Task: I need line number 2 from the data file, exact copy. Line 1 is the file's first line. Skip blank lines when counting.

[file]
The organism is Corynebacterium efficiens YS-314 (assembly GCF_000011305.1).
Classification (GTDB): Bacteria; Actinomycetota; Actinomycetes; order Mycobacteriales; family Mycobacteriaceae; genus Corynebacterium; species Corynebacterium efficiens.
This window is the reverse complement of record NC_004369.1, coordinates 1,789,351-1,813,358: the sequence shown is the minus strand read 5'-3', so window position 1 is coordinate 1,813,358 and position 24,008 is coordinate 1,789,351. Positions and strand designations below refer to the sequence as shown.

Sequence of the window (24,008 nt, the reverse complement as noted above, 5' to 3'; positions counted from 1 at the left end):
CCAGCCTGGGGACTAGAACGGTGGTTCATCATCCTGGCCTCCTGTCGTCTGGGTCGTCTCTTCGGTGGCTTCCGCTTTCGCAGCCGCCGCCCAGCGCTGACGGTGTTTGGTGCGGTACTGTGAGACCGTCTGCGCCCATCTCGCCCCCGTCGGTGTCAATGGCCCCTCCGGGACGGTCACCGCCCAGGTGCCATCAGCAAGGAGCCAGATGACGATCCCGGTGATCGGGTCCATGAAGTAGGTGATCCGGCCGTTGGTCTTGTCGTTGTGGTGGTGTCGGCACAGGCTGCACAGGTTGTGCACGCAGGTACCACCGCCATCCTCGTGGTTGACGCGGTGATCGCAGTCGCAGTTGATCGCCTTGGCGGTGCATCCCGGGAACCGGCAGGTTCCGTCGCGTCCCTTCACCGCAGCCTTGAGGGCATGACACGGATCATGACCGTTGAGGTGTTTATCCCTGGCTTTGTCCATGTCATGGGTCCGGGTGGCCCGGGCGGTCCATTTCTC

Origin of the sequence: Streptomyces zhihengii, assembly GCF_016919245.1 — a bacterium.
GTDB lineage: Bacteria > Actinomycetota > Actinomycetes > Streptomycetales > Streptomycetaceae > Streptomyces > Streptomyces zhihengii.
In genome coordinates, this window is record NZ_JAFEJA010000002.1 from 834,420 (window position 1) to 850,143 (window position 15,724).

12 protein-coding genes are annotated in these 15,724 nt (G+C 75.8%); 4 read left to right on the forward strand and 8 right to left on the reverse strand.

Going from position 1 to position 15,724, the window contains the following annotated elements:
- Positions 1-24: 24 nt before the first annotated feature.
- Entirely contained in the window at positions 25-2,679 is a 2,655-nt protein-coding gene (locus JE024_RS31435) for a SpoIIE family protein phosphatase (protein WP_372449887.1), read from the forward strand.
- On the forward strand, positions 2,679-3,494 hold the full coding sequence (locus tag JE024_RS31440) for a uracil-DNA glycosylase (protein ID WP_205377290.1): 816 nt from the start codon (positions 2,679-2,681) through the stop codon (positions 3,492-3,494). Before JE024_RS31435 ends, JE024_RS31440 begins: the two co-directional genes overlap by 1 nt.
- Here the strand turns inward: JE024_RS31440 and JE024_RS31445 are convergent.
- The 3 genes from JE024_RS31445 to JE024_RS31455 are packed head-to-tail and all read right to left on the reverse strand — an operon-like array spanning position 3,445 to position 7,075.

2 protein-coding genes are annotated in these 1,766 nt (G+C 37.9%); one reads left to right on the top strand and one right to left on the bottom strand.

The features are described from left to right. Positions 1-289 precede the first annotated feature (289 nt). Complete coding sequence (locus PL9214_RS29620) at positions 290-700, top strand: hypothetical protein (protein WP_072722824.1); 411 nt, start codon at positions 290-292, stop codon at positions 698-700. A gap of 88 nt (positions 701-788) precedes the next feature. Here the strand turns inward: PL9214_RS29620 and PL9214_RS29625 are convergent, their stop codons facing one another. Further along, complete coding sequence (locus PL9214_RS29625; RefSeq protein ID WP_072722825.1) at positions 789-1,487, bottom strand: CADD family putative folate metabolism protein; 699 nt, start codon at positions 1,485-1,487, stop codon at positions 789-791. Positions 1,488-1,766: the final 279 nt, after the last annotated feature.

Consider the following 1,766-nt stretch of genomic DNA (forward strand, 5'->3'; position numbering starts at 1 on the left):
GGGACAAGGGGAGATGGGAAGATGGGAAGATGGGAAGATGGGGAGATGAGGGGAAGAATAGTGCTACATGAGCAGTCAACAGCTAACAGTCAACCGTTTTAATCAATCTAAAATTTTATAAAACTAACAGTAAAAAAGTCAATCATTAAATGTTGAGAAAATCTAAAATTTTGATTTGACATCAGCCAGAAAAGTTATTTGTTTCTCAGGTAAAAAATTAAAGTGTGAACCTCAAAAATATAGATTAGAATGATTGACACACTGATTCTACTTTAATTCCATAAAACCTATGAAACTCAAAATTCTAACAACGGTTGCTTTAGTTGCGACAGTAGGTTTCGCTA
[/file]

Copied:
Classification (GTDB): Bacteria; Actinomycetota; Actinomycetes; order Mycobacteriales; family Mycobacteriaceae; genus Corynebacterium; species Corynebacterium efficiens.